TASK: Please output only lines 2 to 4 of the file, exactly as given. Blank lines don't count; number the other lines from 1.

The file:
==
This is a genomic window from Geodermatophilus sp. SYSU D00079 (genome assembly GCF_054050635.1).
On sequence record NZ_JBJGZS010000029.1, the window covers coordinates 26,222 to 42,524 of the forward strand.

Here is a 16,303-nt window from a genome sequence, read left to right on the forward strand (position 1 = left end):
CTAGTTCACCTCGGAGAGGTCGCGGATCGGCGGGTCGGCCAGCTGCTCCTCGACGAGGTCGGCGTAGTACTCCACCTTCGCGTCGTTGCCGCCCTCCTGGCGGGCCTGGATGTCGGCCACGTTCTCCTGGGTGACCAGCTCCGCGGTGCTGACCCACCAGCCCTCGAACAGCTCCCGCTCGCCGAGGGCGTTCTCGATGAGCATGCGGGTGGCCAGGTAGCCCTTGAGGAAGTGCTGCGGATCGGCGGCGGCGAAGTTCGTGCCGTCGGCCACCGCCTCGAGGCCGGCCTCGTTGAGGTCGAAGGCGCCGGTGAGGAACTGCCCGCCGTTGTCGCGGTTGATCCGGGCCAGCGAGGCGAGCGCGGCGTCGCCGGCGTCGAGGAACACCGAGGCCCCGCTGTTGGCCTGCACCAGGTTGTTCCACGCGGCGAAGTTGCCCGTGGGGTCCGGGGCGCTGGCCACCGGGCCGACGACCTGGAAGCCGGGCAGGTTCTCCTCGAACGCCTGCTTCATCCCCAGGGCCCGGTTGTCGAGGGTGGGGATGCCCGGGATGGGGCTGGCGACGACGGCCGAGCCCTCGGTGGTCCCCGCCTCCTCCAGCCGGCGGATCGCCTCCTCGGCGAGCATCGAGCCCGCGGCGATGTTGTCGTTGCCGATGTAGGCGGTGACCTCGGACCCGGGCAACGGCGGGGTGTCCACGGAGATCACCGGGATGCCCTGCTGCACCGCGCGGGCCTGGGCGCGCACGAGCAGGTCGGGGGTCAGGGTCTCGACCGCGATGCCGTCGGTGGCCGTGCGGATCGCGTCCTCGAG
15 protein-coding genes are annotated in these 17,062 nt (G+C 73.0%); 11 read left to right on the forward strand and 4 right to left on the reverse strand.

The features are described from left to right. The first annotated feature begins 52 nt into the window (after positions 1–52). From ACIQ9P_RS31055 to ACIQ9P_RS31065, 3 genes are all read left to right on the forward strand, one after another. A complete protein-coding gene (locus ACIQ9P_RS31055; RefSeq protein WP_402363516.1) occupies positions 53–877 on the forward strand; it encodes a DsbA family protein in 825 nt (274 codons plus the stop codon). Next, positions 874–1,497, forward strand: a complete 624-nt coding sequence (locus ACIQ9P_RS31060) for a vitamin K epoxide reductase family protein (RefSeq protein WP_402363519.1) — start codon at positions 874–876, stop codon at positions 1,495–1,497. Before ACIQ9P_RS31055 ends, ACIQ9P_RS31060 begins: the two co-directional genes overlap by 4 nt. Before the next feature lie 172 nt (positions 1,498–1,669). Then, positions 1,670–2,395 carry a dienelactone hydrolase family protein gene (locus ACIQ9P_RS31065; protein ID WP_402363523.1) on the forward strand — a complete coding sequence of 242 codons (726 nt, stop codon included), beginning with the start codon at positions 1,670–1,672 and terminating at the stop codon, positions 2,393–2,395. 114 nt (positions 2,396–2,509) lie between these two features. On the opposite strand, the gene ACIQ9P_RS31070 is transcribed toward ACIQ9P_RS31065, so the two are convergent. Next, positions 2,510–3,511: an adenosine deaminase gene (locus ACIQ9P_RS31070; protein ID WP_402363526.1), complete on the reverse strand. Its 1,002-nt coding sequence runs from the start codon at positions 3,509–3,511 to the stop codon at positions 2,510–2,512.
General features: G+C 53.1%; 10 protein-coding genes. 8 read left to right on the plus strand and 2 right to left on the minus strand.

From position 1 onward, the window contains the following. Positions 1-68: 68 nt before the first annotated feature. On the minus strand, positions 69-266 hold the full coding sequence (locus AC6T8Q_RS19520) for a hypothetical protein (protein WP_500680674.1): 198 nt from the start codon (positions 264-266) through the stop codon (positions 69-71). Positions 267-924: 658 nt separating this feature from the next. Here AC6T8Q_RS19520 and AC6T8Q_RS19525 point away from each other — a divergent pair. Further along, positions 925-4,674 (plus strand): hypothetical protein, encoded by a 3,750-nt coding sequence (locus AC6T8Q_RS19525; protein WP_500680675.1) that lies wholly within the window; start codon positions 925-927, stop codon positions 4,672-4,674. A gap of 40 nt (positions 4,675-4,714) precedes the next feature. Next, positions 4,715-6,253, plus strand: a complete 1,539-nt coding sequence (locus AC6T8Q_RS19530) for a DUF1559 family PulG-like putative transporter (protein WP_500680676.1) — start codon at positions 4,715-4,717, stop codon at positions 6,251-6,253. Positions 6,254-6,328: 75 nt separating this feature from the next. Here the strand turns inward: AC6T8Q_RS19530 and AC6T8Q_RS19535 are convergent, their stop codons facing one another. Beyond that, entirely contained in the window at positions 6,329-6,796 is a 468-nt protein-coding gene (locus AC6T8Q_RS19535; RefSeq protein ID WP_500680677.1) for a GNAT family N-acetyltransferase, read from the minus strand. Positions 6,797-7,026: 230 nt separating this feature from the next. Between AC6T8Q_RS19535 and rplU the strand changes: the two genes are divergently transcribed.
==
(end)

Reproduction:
On sequence record NZ_JBJGZS010000029.1, the window covers coordinates 26,222 to 42,524 of the forward strand.

Here is a 16,303-nt window from a genome sequence, read left to right on the forward strand (position 1 = left end):
CTAGTTCACCTCGGAGAGGTCGCGGATCGGCGGGTCGGCCAGCTGCTCCTCGACGAGGTCGGCGTAGTACTCCACCTTCGCGTCGTTGCCGCCCTCCTGGCGGGCCTGGATGTCGGCCACGTTCTCCTGGGTGACCAGCTCCGCGGTGCTGACCCACCAGCCCTCGAACAGCTCCCGCTCGCCGAGGGCGTTCTCGATGAGCATGCGGGTGGCCAGGTAGCCCTTGAGGAAGTGCTGCGGATCGGCGGCGGCGAAGTTCGTGCCGTCGGCCACCGCCTCGAGGCCGGCCTCGTTGAGGTCGAAGGCGCCGGTGAGGAACTGCCCGCCGTTGTCGCGGTTGATCCGGGCCAGCGAGGCGAGCGCGGCGTCGCCGGCGTCGAGGAACACCGAGGCCCCGCTGTTGGCCTGCACCAGGTTGTTCCACGCGGCGAAGTTGCCCGTGGGGTCCGGGGCGCTGGCCACCGGGCCGACGACCTGGAAGCCGGGCAGGTTCTCCTCGAACGCCTGCTTCATCCCCAGGGCCCGGTTGTCGAGGGTGGGGATGCCCGGGATGGGGCTGGCGACGACGGCCGAGCCCTCGGTGGTCCCCGCCTCCTCCAGCCGGCGGATCGCCTCCTCGGCGAGCATCGAGCCCGCGGCGATGTTGTCGTTGCCGATGTAGGCGGTGACCTCGGACCCGGGCAACGGCGGGGTGTCCACGGAGATCACCGGGATGCCCTGCTGCACCGCGCGGGCCTGGGCGCGCACGAGCAGGTCGGGGGTCAGGGTCTCGACCGCGATGCCGTCGGTGGCCGTGCGGATCGCGTCCTCGAG